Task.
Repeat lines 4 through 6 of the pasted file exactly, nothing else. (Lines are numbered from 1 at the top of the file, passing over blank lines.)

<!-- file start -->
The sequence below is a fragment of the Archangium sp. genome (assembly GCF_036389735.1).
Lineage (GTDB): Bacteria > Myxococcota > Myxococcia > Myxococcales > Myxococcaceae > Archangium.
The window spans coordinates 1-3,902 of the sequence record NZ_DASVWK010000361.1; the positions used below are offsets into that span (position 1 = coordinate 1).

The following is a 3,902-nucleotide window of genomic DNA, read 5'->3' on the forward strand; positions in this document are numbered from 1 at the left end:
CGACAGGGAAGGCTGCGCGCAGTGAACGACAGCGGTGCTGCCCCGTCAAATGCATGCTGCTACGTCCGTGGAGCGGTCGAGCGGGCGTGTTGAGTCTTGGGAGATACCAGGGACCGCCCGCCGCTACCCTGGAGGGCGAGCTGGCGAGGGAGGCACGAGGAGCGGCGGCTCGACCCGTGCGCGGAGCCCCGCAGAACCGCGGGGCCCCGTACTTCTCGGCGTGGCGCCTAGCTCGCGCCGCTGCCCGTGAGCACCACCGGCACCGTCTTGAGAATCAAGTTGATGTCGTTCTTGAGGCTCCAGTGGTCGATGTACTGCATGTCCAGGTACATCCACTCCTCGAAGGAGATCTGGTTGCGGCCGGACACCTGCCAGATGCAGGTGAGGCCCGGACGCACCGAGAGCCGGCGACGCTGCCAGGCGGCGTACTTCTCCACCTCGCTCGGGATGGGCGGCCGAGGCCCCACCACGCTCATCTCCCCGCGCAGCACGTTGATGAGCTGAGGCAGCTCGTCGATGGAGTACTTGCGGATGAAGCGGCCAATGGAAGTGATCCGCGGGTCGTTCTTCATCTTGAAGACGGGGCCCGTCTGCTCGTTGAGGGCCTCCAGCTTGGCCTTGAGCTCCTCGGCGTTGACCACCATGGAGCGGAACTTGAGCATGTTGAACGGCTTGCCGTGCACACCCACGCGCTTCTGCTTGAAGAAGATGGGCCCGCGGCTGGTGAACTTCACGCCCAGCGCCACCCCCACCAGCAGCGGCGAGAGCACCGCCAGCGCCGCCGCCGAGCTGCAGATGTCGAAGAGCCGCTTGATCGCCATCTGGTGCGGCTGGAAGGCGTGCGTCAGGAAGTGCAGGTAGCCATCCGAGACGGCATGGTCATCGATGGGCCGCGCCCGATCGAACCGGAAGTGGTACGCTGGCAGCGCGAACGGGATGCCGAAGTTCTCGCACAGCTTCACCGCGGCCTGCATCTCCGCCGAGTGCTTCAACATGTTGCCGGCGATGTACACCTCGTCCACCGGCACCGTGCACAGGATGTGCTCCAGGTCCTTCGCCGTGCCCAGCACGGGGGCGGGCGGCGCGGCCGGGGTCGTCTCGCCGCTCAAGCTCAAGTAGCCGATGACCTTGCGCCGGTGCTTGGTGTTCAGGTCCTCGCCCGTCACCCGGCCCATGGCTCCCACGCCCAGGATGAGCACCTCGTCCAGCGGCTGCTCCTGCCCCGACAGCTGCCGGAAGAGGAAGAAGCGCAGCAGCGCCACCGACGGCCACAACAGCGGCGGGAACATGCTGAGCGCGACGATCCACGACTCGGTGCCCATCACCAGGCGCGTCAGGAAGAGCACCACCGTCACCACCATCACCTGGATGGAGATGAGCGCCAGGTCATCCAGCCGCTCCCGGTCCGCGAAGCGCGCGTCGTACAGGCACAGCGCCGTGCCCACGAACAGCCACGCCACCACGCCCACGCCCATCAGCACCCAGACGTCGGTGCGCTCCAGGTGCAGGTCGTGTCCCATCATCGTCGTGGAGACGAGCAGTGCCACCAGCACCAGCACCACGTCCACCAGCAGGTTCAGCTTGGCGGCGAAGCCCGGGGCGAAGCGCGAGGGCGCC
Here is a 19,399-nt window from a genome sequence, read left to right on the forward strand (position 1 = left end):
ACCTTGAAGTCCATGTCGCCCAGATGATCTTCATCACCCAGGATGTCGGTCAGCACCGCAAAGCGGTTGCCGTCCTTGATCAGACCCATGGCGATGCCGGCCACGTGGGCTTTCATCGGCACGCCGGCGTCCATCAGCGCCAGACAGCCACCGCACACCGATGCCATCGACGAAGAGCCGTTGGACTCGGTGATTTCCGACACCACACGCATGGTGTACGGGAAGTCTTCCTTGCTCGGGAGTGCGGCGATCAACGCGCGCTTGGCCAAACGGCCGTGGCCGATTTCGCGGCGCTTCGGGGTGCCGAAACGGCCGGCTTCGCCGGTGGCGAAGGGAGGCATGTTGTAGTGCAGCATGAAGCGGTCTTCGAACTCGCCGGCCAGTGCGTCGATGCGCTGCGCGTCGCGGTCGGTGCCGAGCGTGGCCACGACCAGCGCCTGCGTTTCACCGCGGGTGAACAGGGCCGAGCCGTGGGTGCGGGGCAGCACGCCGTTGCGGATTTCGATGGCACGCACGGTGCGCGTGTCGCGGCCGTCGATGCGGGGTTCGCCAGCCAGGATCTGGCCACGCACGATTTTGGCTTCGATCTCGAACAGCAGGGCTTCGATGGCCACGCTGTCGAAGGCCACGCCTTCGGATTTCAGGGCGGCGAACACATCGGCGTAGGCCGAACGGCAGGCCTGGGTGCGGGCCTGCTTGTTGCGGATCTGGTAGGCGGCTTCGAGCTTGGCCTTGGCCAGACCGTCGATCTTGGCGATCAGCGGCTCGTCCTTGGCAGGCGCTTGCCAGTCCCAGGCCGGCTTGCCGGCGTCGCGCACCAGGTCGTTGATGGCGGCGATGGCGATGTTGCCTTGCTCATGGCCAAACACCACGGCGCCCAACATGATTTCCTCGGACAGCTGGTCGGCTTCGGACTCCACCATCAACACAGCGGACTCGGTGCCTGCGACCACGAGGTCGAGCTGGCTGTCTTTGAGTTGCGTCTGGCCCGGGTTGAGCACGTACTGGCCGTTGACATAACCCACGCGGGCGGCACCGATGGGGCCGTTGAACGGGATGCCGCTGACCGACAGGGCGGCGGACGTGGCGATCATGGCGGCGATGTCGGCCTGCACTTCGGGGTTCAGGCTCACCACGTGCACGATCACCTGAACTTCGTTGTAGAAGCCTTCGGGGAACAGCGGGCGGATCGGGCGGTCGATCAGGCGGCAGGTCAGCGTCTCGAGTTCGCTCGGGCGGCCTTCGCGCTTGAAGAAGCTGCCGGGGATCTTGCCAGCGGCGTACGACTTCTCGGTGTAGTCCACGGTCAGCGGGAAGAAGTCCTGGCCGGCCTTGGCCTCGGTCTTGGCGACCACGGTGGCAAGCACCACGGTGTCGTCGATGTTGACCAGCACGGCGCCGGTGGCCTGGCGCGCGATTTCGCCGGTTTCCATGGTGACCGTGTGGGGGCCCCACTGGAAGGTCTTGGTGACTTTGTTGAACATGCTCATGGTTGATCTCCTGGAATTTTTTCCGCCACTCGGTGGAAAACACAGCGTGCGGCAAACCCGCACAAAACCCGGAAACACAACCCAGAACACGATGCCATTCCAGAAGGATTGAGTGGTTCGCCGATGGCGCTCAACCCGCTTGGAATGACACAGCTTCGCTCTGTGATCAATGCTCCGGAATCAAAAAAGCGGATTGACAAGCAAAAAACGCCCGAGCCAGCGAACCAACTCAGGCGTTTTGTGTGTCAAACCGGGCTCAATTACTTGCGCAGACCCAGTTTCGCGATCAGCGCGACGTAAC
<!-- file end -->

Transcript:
The following is a 3,902-nucleotide window of genomic DNA, read 5'->3' on the forward strand; positions in this document are numbered from 1 at the left end:
CGACAGGGAAGGCTGCGCGCAGTGAACGACAGCGGTGCTGCCCCGTCAAATGCATGCTGCTACGTCCGTGGAGCGGTCGAGCGGGCGTGTTGAGTCTTGGGAGATACCAGGGACCGCCCGCCGCTACCCTGGAGGGCGAGCTGGCGAGGGAGGCACGAGGAGCGGCGGCTCGACCCGTGCGCGGAGCCCCGCAGAACCGCGGGGCCCCGTACTTCTCGGCGTGGCGCCTAGCTCGCGCCGCTGCCCGTGAGCACCACCGGCACCGTCTTGAGAATCAAGTTGATGTCGTTCTTGAGGCTCCAGTGGTCGATGTACTGCATGTCCAGGTACATCCACTCCTCGAAGGAGATCTGGTTGCGGCCGGACACCTGCCAGATGCAGGTGAGGCCCGGACGCACCGAGAGCCGGCGACGCTGCCAGGCGGCGTACTTCTCCACCTCGCTCGGGATGGGCGGCCGAGGCCCCACCACGCTCATCTCCCCGCGCAGCACGTTGATGAGCTGAGGCAGCTCGTCGATGGAGTACTTGCGGATGAAGCGGCCAATGGAAGTGATCCGCGGGTCGTTCTTCATCTTGAAGACGGGGCCCGTCTGCTCGTTGAGGGCCTCCAGCTTGGCCTTGAGCTCCTCGGCGTTGACCACCATGGAGCGGAACTTGAGCATGTTGAACGGCTTGCCGTGCACACCCACGCGCTTCTGCTTGAAGAAGATGGGCCCGCGGCTGGTGAACTTCACGCCCAGCGCCACCCCCACCAGCAGCGGCGAGAGCACCGCCAGCGCCGCCGCCGAGCTGCAGATGTCGAAGAGCCGCTTGATCGCCATCTGGTGCGGCTGGAAGGCGTGCGTCAGGAAGTGCAGGTAGCCATCCGAGACGGCATGGTCATCGATGGGCCGCGCCCGATCGAACCGGAAGTGGTACGCTGGCAGCGCGAACGGGATGCCGAAGTTCTCGCACAGCTTCACCGCGGCCTGCATCTCCGCCGAGTGCTTCAACATGTTGCCGGCGATGTACACCTCGTCCACCGGCACCGTGCACAGGATGTGCTCCAGGTCCTTCGCCGTGCCCAGCACGGGGGCGGGCGGCGCGGCCGGGGTCGTCTCGCCGCTCAAGCTCAAGTAGCCGATGACCTTGCGCCGGTGCTTGGTGTTCAGGTCCTCGCCCGTCACCCGGCCCATGGCTCCCACGCCCAGGATGAGCACCTCGTCCAGCGGCTGCTCCTGCCCCGACAGCTGCCGGAAGAGGAAGAAGCGCAGCAGCGCCACCGACGGCCACAACAGCGGCGGGAACATGCTGAGCGCGACGATCCACGACTCGGTGCCCATCACCAGGCGCGTCAGGAAGAGCACCACCGTCACCACCATCACCTGGATGGAGATGAGCGCCAGGTCATCCAGCCGCTCCCGGTCCGCGAAGCGCGCGTCGTACAGGCACAGCGCCGTGCCCACGAACAGCCACGCCACCACGCCCACGCCCATCAGCACCCAGACGTCGGTGCGCTCCAGGTGCAGGTCGTGTCCCATCATCGTCGTGGAGACGAGCAGTGCCACCAGCACCAGCACCACGTCCACCAGCAGGTTCAGCTTGGCGGCGAAGCCCGGGGCGAAGCGCGAGGGCGCC
Here is a 19,399-nt window from a genome sequence, read left to right on the forward strand (position 1 = left end):